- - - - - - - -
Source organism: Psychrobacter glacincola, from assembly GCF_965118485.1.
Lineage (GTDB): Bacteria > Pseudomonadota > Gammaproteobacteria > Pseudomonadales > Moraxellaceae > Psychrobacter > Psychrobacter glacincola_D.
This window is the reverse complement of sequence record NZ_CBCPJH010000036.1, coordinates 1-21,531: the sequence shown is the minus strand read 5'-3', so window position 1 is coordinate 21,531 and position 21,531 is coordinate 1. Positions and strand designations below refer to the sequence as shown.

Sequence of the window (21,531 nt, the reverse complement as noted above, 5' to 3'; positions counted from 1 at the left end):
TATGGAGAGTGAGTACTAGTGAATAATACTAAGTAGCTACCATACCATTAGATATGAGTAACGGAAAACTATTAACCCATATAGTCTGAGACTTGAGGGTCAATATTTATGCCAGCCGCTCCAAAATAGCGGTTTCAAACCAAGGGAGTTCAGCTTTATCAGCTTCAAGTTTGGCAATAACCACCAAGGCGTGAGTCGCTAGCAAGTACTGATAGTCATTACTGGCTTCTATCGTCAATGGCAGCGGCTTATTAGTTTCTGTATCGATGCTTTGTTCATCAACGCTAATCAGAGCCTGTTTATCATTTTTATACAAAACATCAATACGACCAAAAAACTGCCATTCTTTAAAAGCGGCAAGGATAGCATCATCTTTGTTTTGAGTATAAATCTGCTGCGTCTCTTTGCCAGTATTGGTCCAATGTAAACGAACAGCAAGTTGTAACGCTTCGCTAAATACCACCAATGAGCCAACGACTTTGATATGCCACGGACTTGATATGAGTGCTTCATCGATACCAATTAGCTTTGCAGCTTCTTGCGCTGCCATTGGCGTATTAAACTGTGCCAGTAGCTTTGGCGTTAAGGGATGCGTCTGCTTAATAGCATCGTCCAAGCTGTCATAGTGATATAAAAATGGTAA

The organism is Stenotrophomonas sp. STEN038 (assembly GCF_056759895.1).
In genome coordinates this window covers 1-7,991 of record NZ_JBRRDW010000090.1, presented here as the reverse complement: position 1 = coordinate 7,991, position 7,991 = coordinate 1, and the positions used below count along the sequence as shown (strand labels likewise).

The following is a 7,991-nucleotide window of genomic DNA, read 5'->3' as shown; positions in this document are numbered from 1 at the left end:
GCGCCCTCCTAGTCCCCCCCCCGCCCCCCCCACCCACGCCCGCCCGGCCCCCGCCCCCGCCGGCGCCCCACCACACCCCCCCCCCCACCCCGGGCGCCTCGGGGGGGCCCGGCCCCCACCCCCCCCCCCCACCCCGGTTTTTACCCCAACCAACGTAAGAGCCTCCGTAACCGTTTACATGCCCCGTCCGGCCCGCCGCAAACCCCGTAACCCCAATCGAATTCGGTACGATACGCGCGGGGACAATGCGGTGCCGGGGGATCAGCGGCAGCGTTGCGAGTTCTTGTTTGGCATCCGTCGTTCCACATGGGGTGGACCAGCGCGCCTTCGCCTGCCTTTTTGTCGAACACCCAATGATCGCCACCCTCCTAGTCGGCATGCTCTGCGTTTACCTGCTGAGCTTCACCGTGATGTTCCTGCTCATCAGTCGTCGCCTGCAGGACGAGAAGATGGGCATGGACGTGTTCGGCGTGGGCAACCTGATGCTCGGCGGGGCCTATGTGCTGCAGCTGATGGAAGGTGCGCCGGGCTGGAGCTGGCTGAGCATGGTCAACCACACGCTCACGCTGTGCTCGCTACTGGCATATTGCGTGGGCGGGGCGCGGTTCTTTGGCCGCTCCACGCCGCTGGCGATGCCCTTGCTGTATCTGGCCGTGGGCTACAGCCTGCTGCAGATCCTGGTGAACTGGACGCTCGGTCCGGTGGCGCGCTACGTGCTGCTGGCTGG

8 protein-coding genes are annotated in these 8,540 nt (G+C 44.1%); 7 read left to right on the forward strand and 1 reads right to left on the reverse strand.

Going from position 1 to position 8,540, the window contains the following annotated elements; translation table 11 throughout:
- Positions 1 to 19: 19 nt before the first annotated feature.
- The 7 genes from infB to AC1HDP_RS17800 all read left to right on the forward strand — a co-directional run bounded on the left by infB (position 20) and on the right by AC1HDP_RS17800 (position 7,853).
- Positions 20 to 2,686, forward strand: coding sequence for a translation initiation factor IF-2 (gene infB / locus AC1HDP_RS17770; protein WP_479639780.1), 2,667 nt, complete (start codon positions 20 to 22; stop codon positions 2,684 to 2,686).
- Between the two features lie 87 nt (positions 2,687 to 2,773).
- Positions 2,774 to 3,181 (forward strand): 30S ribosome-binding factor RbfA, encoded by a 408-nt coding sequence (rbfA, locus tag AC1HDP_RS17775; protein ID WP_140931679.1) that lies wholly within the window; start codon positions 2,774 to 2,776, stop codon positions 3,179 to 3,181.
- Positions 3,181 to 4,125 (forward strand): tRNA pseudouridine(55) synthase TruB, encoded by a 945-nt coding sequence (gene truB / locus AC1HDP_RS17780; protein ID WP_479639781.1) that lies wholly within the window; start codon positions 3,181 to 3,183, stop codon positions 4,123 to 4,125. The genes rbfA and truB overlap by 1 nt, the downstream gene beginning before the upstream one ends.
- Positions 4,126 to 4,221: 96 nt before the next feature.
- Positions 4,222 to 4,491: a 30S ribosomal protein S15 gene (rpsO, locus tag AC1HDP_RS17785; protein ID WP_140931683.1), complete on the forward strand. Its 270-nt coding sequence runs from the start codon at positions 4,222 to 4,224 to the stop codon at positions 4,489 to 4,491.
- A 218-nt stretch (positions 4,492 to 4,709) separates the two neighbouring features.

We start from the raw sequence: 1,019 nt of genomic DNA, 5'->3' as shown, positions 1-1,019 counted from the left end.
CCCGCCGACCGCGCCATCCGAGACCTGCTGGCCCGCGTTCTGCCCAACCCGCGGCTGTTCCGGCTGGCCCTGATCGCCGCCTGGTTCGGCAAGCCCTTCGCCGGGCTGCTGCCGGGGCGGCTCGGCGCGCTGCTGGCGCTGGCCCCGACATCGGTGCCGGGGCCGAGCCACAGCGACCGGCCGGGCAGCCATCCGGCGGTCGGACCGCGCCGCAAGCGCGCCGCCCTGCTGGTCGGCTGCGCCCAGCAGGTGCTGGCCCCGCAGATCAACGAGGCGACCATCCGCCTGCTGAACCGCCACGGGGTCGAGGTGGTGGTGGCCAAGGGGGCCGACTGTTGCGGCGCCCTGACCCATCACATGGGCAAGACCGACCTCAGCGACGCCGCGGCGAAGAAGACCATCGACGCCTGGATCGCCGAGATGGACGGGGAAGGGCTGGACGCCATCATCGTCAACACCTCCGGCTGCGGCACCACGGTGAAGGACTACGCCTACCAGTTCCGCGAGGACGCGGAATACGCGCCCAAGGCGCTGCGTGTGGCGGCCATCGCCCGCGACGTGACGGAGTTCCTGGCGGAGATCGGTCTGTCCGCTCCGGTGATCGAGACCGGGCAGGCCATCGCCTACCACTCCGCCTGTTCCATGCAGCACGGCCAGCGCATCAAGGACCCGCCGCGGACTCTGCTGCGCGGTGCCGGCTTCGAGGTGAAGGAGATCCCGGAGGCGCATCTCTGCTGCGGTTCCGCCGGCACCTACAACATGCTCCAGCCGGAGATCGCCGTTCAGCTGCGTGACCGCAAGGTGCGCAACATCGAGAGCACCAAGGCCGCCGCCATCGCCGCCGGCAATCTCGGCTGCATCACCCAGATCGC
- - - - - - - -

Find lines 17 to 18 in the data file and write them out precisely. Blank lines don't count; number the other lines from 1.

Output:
- Positions 3,181 to 4,125 (forward strand): tRNA pseudouridine(55) synthase TruB, encoded by a 945-nt coding sequence (gene truB / locus AC1HDP_RS17780; protein ID WP_479639781.1) that lies wholly within the window; start codon positions 3,181 to 3,183, stop codon positions 4,123 to 4,125. The genes rbfA and truB overlap by 1 nt, the downstream gene beginning before the upstream one ends.
- Positions 4,126 to 4,221: 96 nt before the next feature.